Jackson: Yes, and that´s exactly the whole point of us doing this Truth and Healing campaign is, it´s not widely known among the general public that this has even happened in our country, and so it´s part of the truth-telling. It was purposely left out of history books and mainstream education systems, and so the time is now. We can no longer, you know, keep this under wraps, and it´s really important for us to, as a nation, to have healing, that we have to face the hard realities of our own history here in the U.S.
Hong: Yeah, let´s talk a little bit more about that history because the founders of one of the first boarding schools of this type said, "Kill the Indian, save the man."
Jackson: Yes, absolutely. So, the first boarding schools were modeled off of prison camps, and they quickly learned that trying to assimilate young adults and young Native people was not as effective as reaching and taking young children and trying to assimilate those children, and, of course, you know, back then, people didn´t have birth certificates, and they couldn´t, you know, pick an age group, so they went on height, and depending on how tall you were as a child, you could be removed. You could be a tall 4-year-old, and they could take you forcibly, and they would. Families would hide their children, and, you know, law enforcement would come and forcibly remove them, crying and screaming and being pulled away.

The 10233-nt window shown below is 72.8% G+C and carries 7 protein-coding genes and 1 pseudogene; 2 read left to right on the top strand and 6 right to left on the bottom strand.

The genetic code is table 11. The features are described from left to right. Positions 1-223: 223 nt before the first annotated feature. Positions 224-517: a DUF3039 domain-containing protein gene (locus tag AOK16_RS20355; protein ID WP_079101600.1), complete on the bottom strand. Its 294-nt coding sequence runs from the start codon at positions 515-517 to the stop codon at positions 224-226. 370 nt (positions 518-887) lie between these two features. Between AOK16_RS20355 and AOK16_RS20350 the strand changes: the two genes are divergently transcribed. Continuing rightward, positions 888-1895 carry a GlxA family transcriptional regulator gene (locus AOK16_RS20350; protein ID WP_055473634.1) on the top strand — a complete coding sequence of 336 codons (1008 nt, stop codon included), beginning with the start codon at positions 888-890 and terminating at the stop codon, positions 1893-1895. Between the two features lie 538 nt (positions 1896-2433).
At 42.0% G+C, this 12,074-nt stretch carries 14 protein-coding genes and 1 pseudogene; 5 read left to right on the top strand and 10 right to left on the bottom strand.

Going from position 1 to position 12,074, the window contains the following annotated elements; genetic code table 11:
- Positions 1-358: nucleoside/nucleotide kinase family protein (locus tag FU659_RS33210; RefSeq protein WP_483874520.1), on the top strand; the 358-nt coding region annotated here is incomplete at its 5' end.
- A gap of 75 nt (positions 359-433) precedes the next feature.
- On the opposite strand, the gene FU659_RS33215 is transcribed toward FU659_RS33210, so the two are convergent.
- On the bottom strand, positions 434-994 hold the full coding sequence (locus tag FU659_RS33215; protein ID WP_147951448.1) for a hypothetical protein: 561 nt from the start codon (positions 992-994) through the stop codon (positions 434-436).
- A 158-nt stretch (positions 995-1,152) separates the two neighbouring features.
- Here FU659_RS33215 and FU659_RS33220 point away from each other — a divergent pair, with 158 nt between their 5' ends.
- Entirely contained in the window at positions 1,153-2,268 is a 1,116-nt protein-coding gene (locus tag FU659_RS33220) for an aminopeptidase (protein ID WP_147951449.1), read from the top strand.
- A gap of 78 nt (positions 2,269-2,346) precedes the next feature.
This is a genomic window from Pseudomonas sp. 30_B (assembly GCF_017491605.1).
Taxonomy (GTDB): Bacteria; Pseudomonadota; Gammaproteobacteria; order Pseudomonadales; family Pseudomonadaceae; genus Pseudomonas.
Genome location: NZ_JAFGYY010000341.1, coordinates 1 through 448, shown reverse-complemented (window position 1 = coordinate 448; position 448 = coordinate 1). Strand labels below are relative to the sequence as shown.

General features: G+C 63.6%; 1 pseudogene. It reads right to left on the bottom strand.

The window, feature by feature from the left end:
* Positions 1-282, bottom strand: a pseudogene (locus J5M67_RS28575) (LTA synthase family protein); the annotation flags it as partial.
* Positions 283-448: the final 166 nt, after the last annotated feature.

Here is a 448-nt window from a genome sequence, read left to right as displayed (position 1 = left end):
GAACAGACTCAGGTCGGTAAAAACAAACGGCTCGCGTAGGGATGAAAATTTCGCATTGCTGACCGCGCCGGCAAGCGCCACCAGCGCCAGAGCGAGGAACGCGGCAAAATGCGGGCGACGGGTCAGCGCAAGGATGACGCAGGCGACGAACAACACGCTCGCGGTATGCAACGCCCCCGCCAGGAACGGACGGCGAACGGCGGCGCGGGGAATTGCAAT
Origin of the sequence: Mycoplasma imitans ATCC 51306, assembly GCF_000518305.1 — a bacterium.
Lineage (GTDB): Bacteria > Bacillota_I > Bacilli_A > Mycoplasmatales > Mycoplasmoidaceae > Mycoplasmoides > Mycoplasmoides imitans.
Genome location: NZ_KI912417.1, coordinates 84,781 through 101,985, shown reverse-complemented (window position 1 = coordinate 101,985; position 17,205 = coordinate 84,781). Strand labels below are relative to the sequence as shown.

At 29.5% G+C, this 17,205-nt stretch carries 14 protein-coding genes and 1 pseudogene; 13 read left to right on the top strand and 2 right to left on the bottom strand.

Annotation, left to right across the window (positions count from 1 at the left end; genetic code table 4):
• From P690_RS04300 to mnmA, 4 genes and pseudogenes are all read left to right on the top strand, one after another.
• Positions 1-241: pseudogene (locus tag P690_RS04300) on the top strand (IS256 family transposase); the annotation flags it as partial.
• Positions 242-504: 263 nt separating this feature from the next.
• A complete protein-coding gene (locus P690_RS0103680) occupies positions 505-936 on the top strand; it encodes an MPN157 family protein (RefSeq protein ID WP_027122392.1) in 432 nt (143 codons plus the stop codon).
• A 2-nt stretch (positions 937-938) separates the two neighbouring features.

Hong: That´s so tragic.
Jackson: Families would, you know, try to fight them off, and it was to no avail.
Hong: And once they were in these schools, they were punished for observing their culture, using their language, looking like who they are.